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Boost morale, not miles

India’s efforts to fortify border infrastructure are minimal; just increasing the BSF's area jurisdiction defeats the very purpose of enhanced vigilance
Representational image.

Sudipta Bhattacharjee   |   Published 26.10.21, 02:22 AM

There are rumblings in West Bengal and Punjab over the jurisdiction of the world’s largest border guarding force, the BSF, raised in 1965 to protect the Indo-Pakistan and Indo-Bangladesh frontiers. The Union home ministry has just extended the area of operation of the Border Security Force (its powers include arrest, search and seizure) up to 50 kilometre in these two states and Assam. Earlier, its jurisdiction was limited to up to 15 km in these states. To ensure uniformity, it has curtailed the area in Gujarat from 80 km to 50 km.

The move, announced in a gazette notification, has been criticized by the Bengal and Punjab governments as an attack on the federal structure of the country and an attempt to clip the rights of the state police. Does their grouse ring a bell? In 2012, Narendra Modi, as the Gujarat chief minister, had opposed a Central government move to expand the BSF’s jurisdiction. He had written to the then prime minister, Manmohan Singh, accusing the Centre of weakening the country’s federal structure. The move, he alleged, was an attempt to “create a state within a state”.

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In 2014, the home ministry’s notification said the BSF’s jurisdiction covered “the states of Manipur, Mizoram, Tripura, Nagaland and Meghalaya and so much of the area comprised within a belt” of 80 km in Gujarat, 50 km in Rajasthan and 15 km in the states of Punjab, West Bengal and Assam. The new notification amends the earlier one with: “Manipur, Mizoram, Tripura, Nagaland and Meghalaya and Union Territories of Jammu and Kashmir and Ladakh and... a belt of 50 km in the states of Gujarat, Rajasthan, Punjab, West Bengal and Assam”.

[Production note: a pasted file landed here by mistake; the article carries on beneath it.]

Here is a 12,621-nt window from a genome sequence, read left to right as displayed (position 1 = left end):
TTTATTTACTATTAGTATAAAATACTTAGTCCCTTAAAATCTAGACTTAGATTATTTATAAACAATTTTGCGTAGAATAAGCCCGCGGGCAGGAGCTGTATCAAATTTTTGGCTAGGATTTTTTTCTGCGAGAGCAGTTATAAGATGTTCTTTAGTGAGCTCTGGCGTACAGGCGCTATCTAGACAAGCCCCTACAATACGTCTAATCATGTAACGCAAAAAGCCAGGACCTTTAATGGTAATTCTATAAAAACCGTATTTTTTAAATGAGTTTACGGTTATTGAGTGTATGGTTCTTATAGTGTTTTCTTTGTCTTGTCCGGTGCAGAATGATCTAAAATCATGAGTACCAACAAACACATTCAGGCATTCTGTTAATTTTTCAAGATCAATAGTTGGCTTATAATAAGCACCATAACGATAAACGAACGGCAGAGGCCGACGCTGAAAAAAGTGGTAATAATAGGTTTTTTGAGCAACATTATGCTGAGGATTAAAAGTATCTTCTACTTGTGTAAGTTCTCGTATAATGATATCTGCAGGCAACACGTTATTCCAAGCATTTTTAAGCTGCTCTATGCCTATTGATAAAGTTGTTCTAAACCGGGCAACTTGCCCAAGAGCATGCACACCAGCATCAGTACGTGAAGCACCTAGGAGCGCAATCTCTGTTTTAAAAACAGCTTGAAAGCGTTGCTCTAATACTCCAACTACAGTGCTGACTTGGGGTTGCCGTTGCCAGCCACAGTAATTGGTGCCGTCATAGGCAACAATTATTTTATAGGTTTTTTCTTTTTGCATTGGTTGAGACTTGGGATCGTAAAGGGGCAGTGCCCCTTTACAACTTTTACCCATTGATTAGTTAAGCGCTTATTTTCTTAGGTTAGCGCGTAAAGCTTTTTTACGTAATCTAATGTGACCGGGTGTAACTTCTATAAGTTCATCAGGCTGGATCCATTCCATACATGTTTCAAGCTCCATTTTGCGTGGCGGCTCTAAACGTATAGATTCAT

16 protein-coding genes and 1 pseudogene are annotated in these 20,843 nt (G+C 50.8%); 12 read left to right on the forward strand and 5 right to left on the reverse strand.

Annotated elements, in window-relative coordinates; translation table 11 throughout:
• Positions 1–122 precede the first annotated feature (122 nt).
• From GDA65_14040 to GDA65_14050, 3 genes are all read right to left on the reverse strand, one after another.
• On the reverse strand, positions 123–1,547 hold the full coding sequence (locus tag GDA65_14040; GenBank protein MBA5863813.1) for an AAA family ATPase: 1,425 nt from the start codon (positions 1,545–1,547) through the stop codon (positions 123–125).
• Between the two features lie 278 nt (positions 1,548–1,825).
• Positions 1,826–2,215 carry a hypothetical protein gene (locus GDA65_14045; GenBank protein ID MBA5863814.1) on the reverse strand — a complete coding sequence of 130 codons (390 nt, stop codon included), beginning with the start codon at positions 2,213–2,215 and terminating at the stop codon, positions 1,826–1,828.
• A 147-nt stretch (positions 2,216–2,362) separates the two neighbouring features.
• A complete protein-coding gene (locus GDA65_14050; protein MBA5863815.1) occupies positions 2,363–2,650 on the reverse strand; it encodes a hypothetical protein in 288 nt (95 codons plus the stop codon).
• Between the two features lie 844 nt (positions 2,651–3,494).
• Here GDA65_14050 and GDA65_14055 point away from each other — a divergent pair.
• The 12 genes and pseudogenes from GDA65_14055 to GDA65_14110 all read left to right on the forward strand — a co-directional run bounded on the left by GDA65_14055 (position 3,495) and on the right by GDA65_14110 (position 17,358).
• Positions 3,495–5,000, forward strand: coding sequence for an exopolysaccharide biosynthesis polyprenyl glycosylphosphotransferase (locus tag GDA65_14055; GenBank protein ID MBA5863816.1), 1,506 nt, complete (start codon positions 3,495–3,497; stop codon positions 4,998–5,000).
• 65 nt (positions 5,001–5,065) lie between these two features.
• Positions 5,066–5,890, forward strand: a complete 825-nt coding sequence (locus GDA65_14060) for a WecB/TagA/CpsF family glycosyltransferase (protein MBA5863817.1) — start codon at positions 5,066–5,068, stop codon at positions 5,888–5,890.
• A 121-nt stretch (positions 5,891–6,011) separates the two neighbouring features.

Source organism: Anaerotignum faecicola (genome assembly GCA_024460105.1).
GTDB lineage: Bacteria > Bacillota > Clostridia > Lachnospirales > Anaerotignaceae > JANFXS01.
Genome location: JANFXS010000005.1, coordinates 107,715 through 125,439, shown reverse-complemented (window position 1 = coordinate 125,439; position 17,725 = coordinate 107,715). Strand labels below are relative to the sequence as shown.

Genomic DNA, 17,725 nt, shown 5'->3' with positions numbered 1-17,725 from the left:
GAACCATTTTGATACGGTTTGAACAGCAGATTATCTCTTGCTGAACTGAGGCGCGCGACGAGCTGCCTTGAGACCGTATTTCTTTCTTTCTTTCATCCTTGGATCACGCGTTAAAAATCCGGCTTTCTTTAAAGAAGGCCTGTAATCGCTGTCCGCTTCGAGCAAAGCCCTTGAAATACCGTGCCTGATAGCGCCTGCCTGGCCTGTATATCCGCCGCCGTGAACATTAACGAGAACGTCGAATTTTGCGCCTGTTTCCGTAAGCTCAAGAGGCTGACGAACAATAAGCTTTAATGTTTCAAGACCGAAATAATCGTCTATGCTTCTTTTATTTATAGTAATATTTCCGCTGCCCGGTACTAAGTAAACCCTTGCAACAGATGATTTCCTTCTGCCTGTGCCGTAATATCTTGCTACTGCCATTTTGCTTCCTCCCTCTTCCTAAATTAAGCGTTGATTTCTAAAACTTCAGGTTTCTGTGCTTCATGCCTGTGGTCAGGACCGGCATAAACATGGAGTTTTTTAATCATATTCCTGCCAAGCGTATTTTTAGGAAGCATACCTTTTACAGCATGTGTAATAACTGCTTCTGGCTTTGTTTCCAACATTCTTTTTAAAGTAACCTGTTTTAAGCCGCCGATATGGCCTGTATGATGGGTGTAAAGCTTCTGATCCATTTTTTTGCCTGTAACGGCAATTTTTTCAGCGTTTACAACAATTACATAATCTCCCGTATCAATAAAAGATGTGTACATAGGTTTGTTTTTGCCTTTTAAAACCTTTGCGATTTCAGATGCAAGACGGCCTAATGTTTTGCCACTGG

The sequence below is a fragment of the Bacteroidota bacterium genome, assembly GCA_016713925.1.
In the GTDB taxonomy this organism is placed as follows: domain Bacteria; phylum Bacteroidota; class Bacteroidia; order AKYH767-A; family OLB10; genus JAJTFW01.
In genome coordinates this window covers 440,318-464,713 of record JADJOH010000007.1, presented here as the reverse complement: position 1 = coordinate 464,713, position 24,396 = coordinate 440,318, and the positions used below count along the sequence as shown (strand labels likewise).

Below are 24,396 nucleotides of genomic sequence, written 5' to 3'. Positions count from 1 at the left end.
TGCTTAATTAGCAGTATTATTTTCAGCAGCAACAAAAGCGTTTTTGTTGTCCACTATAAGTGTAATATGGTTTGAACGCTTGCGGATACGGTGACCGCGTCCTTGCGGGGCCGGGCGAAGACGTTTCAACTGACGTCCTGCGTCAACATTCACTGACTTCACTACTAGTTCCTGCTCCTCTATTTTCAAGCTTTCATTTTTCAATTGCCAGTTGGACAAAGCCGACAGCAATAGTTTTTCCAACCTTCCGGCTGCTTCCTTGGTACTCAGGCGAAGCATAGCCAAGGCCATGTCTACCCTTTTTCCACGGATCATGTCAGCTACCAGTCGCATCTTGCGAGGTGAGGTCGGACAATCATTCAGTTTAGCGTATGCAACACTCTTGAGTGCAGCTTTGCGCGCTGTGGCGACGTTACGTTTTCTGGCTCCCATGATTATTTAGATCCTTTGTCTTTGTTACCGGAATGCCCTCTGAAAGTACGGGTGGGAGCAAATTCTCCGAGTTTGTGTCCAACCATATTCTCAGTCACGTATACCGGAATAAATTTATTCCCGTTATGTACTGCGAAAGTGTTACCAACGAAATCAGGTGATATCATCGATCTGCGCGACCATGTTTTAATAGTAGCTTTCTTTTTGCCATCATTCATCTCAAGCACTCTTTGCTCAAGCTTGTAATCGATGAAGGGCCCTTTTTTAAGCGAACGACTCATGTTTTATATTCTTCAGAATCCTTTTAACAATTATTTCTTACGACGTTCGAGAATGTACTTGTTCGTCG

Taking a cue from Modi, the states can argue that law and order is a state subject and the move will infringe on their powers. Exercising powers under the BSF Act of 1968, the home ministry has extended the BSF’s powers under the Criminal Procedure Code, the Passport (Entry into India) Act, 1920 and Passport Act, 1967.

While the parliamentary standing committee for home has decided to scrutinize border management, the need of the hour is to boost the morale of the force, not add to its area of operation. A visit along the border reveals how isolated and at the mercy of adversaries these personnel can be; many of them have committed or contemplated suicide and fragging is no longer rare.

On a BSF border track along Bangladesh for nearly 30 km from Agartala to Kamalasagar (primarily fortified, since 833 km of Tripura’s 856 km international border has been fenced with barbed wire), there is a single sentry at each post, armed with a rifle and walkie-talkie, certainly no match for a gang of desperate smugglers.

Add to that the prospect of staring for hours at miles of fields trying to decipher cows or drug smugglers and battling the vagaries of nature (the shelter is no protection against squalls, or swarms of insects and reptiles in pitch darkness). Combating trans-border crimes can be a superhuman task in these circumstances.

A former inspector-general of the BSF, who was director of the BSF Academy, told me the “force must be utilized for the purpose it was raised, not for election duty, fighting Naxalites or helping the police during communal riots. Unless the BSF companies are rotated to the battalion headquarters, the men will continue to face the brunt. We must ensure their welfare.”

Why were the BSF’s powers not enhanced with regard to the Arms Act, Customs Act and Narcotic Drugs and Psychotropic Substances Act, since these cover most of the smuggling offences along the border? Unlike in China, India’s efforts to fortify border infrastructure are minimal. Just increasing area jurisdiction defeats the very purpose of enhanced vigilance. It makes the ill-equipped posts soft targets and our solo-act jawans sitting ducks!



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